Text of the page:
14 Dec. 1796–14 Mar. 1860. Bookkeeper, bank cashier, merchant, Indian agent and trader, lawyer, doctor, postmaster, politician. Born at Lexington, Fayette Co., Kentucky. Son of John M. Boggs and Martha Oliver. Served in War of 1812. Moved to St. Louis, ca...

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’s forces” at Far West

Originally called Shoal Creek. Located fifty-five miles northeast of Independence. Surveyed 1823; first settled by whites, 1831. Site purchased, 8 Aug. 1836, before Caldwell Co. was organized for Latter-day Saints in Missouri. William W. Phelps and John Whitmer...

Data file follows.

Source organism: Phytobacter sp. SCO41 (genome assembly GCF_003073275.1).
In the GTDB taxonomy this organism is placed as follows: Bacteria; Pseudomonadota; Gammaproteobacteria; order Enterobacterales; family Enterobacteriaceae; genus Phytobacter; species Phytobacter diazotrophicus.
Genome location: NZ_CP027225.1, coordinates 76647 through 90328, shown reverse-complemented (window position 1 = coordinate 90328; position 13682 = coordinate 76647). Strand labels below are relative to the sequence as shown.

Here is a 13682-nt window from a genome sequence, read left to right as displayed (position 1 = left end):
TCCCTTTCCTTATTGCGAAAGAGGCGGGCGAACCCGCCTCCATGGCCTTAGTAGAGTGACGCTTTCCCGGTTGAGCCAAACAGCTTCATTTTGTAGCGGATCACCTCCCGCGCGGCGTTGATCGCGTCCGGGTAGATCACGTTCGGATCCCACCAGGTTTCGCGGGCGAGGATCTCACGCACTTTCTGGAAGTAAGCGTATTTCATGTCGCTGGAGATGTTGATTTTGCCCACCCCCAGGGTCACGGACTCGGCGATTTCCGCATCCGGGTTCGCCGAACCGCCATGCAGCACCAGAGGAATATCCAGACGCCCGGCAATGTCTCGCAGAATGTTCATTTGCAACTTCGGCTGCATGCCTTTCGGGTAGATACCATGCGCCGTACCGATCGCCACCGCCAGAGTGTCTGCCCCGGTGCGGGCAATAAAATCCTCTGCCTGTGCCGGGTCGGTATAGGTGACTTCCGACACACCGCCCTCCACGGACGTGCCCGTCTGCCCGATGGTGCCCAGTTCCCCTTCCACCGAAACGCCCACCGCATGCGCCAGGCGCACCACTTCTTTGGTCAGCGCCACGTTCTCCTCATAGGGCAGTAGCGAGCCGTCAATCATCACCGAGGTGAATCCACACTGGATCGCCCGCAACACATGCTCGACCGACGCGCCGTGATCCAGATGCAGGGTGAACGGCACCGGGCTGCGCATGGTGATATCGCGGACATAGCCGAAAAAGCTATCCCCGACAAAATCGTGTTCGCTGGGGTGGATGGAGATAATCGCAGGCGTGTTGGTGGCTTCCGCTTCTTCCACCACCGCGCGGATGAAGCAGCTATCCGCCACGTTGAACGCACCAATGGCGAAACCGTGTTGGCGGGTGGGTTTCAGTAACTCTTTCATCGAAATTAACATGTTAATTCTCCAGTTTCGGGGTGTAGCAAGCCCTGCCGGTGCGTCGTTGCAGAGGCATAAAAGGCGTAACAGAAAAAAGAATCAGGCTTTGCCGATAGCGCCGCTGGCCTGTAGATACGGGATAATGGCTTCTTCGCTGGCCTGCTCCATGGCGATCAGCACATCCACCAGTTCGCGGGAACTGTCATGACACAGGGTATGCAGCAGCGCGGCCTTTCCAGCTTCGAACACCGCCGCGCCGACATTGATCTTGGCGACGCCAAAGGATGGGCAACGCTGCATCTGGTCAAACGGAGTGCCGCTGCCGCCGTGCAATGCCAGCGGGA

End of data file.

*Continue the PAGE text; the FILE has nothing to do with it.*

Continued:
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, Missouri, and concludes with the death of Bishop Vinson Knight

14 Mar. 1804–31 July 1842. Farmer, druggist, school warden. Born at Norwich, Hampshire Co., Massachusetts. Son of Rudolphus Knight and Rispah (Rizpah) Lee. Married Martha McBride, 14 Mar. 1826. Moved to Perrysburg, Cattaraugus Co., New York, by Mar. 1834....

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at Nauvoo

Principal gathering place for Saints following expulsion from Missouri. Beginning in 1839, LDS church purchased lands in earlier settlement of Commerce and planned settlement of Commerce City, as well as surrounding areas. Served as church headquarters, 1839...

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, Illinois, on 31 July 1842. For a more complete discussion of the entire six-volume work, see the general introduction to this history.